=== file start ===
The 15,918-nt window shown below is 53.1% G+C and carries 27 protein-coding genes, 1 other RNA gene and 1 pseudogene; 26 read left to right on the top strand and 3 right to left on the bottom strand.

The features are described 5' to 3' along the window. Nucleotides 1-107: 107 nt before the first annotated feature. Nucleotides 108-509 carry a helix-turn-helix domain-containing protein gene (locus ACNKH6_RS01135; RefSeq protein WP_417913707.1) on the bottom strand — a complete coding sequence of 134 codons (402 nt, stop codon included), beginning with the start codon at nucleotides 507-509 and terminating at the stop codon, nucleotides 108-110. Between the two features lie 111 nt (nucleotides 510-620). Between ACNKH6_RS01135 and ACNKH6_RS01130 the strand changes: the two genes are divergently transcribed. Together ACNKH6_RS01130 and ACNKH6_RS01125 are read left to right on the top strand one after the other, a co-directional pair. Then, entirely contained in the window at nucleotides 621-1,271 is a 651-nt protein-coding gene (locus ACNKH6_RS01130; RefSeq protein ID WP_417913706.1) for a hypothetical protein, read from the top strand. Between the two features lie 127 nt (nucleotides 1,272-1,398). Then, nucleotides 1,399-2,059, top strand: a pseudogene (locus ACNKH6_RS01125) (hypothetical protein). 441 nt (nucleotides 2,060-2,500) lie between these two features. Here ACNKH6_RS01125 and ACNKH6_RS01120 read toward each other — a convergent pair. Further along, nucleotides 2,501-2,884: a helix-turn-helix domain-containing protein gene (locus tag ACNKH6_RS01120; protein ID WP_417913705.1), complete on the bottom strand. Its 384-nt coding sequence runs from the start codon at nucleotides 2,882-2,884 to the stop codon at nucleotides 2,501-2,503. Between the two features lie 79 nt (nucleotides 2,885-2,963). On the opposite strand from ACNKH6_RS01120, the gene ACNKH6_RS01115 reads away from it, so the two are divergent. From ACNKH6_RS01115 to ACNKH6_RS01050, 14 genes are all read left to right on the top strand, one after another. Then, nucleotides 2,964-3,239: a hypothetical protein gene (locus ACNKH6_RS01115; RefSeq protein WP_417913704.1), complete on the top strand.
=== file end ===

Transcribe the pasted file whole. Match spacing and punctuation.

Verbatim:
The 15,918-nt window shown below is 53.1% G+C and carries 27 protein-coding genes, 1 other RNA gene and 1 pseudogene; 26 read left to right on the top strand and 3 right to left on the bottom strand.

The features are described 5' to 3' along the window. Nucleotides 1-107: 107 nt before the first annotated feature. Nucleotides 108-509 carry a helix-turn-helix domain-containing protein gene (locus ACNKH6_RS01135; RefSeq protein WP_417913707.1) on the bottom strand — a complete coding sequence of 134 codons (402 nt, stop codon included), beginning with the start codon at nucleotides 507-509 and terminating at the stop codon, nucleotides 108-110. Between the two features lie 111 nt (nucleotides 510-620). Between ACNKH6_RS01135 and ACNKH6_RS01130 the strand changes: the two genes are divergently transcribed. Together ACNKH6_RS01130 and ACNKH6_RS01125 are read left to right on the top strand one after the other, a co-directional pair. Then, entirely contained in the window at nucleotides 621-1,271 is a 651-nt protein-coding gene (locus ACNKH6_RS01130; RefSeq protein ID WP_417913706.1) for a hypothetical protein, read from the top strand. Between the two features lie 127 nt (nucleotides 1,272-1,398). Then, nucleotides 1,399-2,059, top strand: a pseudogene (locus ACNKH6_RS01125) (hypothetical protein). 441 nt (nucleotides 2,060-2,500) lie between these two features. Here ACNKH6_RS01125 and ACNKH6_RS01120 read toward each other — a convergent pair. Further along, nucleotides 2,501-2,884: a helix-turn-helix domain-containing protein gene (locus tag ACNKH6_RS01120; protein ID WP_417913705.1), complete on the bottom strand. Its 384-nt coding sequence runs from the start codon at nucleotides 2,882-2,884 to the stop codon at nucleotides 2,501-2,503. Between the two features lie 79 nt (nucleotides 2,885-2,963). On the opposite strand from ACNKH6_RS01120, the gene ACNKH6_RS01115 reads away from it, so the two are divergent. From ACNKH6_RS01115 to ACNKH6_RS01050, 14 genes are all read left to right on the top strand, one after another. Then, nucleotides 2,964-3,239: a hypothetical protein gene (locus ACNKH6_RS01115; RefSeq protein WP_417913704.1), complete on the top strand.